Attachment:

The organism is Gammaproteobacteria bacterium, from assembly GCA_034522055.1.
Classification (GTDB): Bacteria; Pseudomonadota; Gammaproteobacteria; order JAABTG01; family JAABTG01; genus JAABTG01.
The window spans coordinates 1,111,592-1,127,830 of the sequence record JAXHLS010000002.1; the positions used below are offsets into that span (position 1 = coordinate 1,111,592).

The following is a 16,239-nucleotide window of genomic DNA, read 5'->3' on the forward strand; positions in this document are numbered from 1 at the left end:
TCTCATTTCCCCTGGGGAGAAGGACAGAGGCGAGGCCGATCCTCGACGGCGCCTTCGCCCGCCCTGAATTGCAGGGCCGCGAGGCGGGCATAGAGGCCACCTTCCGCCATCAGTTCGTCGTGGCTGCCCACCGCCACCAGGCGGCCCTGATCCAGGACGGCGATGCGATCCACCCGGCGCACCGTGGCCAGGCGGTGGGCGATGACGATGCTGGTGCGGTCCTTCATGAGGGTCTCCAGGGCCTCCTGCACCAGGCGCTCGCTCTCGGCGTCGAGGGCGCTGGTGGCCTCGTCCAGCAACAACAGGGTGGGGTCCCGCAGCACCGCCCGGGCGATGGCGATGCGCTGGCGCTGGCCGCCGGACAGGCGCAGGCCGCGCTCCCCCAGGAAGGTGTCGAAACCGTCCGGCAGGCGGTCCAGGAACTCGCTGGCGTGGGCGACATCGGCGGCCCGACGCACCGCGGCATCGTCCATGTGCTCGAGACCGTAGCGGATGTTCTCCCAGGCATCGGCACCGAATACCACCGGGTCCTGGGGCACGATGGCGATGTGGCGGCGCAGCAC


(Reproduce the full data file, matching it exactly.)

The organism is Gammaproteobacteria bacterium, from assembly GCA_034522055.1.
Classification (GTDB): Bacteria; Pseudomonadota; Gammaproteobacteria; order JAABTG01; family JAABTG01; genus JAABTG01.
The window spans coordinates 1,111,592-1,127,830 of the sequence record JAXHLS010000002.1; the positions used below are offsets into that span (position 1 = coordinate 1,111,592).

The following is a 16,239-nucleotide window of genomic DNA, read 5'->3' on the forward strand; positions in this document are numbered from 1 at the left end:
TCTCATTTCCCCTGGGGAGAAGGACAGAGGCGAGGCCGATCCTCGACGGCGCCTTCGCCCGCCCTGAATTGCAGGGCCGCGAGGCGGGCATAGAGGCCACCTTCCGCCATCAGTTCGTCGTGGCTGCCCACCGCCACCAGGCGGCCCTGATCCAGGACGGCGATGCGATCCACCCGGCGCACCGTGGCCAGGCGGTGGGCGATGACGATGCTGGTGCGGTCCTTCATGAGGGTCTCCAGGGCCTCCTGCACCAGGCGCTCGCTCTCGGCGTCGAGGGCGCTGGTGGCCTCGTCCAGCAACAACAGGGTGGGGTCCCGCAGCACCGCCCGGGCGATGGCGATGCGCTGGCGCTGGCCGCCGGACAGGCGCAGGCCGCGCTCCCCCAGGAAGGTGTCGAAACCGTCCGGCAGGCGGTCCAGGAACTCGCTGGCGTGGGCGACATCGGCGGCCCGACGCACCGCGGCATCGTCCATGTGCTCGAGACCGTAGCGGATGTTCTCCCAGGCATCGGCACCGAATACCACCGGGTCCTGGGGCACGATGGCGATGTGGCGGCGCAGCAC